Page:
The Direct Hits (v.2, 1980)

Initial efforts to replace Don focused on finding a new lead singer for The Direct Hits. A couple of singers tried out, without success. The band decided to expand the band's range by also looking for a lead singer/rhythm guitarist, which would move Paula to lead guitar. By the end of the summer, the band found John Huber. While not an exact match stylewise, John was a talented singer and guitarist.

During the lull, Paula expanded the band's repertoire of songs and started writing songs completely on her own, rather than relying solely on Don for lyrics. Early all-Paula Pierce songs included Trust In Each Other and Then and Now. These songs signaled a move toward pop and away from an instrumental focus, which reflected the arrival of a real singer.

Unfortunately, John and the rest of the band never quite got onto the same page musically. His singing and guitar style was simply too mainstream. This caused conflicts and endless discussions. Don was most opposed to John being in the band—not because John wasn't good, but because John wasn't right. Don felt that it was inevitable that he would have to be replaced, so sooner, rather than later, was better for everyone.

At one memorable band meeting about the direction of The Direct Hits, John insisted that his friends thought he was "new wave." Don replied that he thought John was "boogie." Paula, Jim and Scott started calling him "Boogie John," which added tension within the band.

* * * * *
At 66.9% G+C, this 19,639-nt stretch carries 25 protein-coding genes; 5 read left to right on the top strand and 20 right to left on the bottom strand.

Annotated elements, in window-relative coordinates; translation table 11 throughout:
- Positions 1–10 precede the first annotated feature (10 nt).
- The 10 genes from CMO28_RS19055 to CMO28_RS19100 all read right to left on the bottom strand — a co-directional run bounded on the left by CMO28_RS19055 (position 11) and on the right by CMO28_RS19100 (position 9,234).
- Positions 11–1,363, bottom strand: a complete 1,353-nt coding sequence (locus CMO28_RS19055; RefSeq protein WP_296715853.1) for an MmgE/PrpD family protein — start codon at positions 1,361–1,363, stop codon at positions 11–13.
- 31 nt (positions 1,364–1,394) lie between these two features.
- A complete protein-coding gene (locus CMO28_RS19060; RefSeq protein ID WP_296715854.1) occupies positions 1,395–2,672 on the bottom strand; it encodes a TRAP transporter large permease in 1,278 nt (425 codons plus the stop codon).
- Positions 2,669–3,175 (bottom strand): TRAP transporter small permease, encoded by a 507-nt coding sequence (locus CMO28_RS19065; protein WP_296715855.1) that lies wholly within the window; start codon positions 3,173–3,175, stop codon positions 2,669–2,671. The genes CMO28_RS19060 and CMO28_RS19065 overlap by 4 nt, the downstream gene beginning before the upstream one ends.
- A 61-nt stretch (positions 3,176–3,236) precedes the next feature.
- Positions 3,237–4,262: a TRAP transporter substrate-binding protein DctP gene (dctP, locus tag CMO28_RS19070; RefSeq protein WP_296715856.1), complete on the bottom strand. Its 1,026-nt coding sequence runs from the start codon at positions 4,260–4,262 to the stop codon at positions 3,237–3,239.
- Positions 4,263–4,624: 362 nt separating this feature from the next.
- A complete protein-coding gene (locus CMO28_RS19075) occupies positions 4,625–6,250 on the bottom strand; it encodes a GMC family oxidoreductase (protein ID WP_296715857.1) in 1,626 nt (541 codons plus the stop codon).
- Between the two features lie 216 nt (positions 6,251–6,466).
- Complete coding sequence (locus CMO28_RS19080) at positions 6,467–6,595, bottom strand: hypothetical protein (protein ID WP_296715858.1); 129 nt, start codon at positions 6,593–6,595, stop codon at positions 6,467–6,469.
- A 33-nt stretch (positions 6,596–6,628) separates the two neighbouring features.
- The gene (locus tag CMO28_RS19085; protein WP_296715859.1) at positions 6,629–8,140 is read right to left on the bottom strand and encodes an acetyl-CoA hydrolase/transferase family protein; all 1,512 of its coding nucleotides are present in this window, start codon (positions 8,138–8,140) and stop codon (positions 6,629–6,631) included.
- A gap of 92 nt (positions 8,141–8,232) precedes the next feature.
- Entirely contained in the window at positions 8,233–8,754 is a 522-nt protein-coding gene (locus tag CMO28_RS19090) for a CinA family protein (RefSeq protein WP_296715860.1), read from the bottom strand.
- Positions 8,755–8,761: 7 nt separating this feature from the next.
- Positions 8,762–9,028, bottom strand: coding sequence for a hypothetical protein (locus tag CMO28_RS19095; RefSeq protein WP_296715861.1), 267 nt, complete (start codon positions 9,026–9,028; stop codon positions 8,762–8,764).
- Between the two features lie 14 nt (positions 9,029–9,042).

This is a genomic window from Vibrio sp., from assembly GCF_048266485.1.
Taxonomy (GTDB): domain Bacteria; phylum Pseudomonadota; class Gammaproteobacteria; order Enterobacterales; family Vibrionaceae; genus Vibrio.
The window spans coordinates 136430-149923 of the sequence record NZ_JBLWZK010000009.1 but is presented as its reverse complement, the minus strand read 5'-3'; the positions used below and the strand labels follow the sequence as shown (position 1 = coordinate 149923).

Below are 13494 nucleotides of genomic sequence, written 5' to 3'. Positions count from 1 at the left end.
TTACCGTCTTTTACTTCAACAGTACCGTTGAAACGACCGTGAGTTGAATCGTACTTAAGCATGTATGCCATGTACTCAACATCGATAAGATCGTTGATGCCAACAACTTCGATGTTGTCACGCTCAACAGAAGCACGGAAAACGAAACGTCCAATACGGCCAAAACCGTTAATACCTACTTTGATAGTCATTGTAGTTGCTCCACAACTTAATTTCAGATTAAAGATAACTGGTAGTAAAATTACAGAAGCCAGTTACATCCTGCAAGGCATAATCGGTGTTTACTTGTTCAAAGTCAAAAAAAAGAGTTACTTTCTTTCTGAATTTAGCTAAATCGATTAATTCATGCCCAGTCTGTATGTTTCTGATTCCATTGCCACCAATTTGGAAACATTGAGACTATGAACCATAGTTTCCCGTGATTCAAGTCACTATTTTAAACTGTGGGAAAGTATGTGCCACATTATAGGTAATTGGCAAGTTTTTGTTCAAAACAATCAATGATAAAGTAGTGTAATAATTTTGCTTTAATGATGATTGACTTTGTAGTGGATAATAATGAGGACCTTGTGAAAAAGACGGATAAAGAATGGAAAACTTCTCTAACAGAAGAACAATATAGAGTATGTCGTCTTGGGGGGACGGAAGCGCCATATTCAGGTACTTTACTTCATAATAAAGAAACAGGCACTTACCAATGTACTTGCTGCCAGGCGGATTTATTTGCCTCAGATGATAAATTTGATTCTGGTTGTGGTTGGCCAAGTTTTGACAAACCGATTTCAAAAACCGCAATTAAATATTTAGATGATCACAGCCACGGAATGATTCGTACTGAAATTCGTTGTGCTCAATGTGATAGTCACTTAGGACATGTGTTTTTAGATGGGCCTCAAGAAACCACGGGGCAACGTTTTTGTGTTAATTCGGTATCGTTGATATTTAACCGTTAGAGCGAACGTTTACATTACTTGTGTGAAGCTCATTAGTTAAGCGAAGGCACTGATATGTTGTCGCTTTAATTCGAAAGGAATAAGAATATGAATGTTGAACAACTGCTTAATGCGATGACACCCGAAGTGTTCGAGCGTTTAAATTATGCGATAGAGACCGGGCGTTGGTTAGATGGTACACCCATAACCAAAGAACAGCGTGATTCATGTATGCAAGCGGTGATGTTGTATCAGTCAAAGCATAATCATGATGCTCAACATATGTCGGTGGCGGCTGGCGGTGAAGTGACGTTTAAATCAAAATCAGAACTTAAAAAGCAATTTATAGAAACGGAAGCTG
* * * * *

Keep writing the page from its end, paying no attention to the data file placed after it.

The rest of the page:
This version of The Direct Hits did play a few shows, including a couple of nights at That's That, a nightclub on Crenshaw Boulevard in South Central Los Angeles.

The conflict came to a head when John wanted to do songs that he had written for the band. The other members considered his songs to be the wrong style for The Direct Hits and Paula, who was really coming into her own as a songwriter, wasn't ready to share songwriting duties. With no one satisfied with the arrangement, John left the band amicably in the late fall of 1980. It truly was "artistic differences."

John went on to a long career, singing, playing guitar and writing songs in such 1980s bands as Section 8 and in the 1990s as Johny Huber in the self-described "western rock and roll" band, Farmer Tan. Johny also co-produced the Chris Gaffney and The Cold Hard Facts CD, Live and Then Some on Tres Pescadores Records.

The Direct Hits (v.2, 1980) Live Gallery

Before The Rage (1974-1976)

The Rage (1976-1978)

The Punk Rock Year (1978)

The Digits (1979)

The Direct Hits (v.1, 1979-1980)

The Direct Hits (v.2, 1980)

The Direct Hits (v.3, 1980-1981)

The Direct Hits (v.4, 1981-1982)

Action Now (v.1 1982-1983)

Action Now (v.2 1983-1984)

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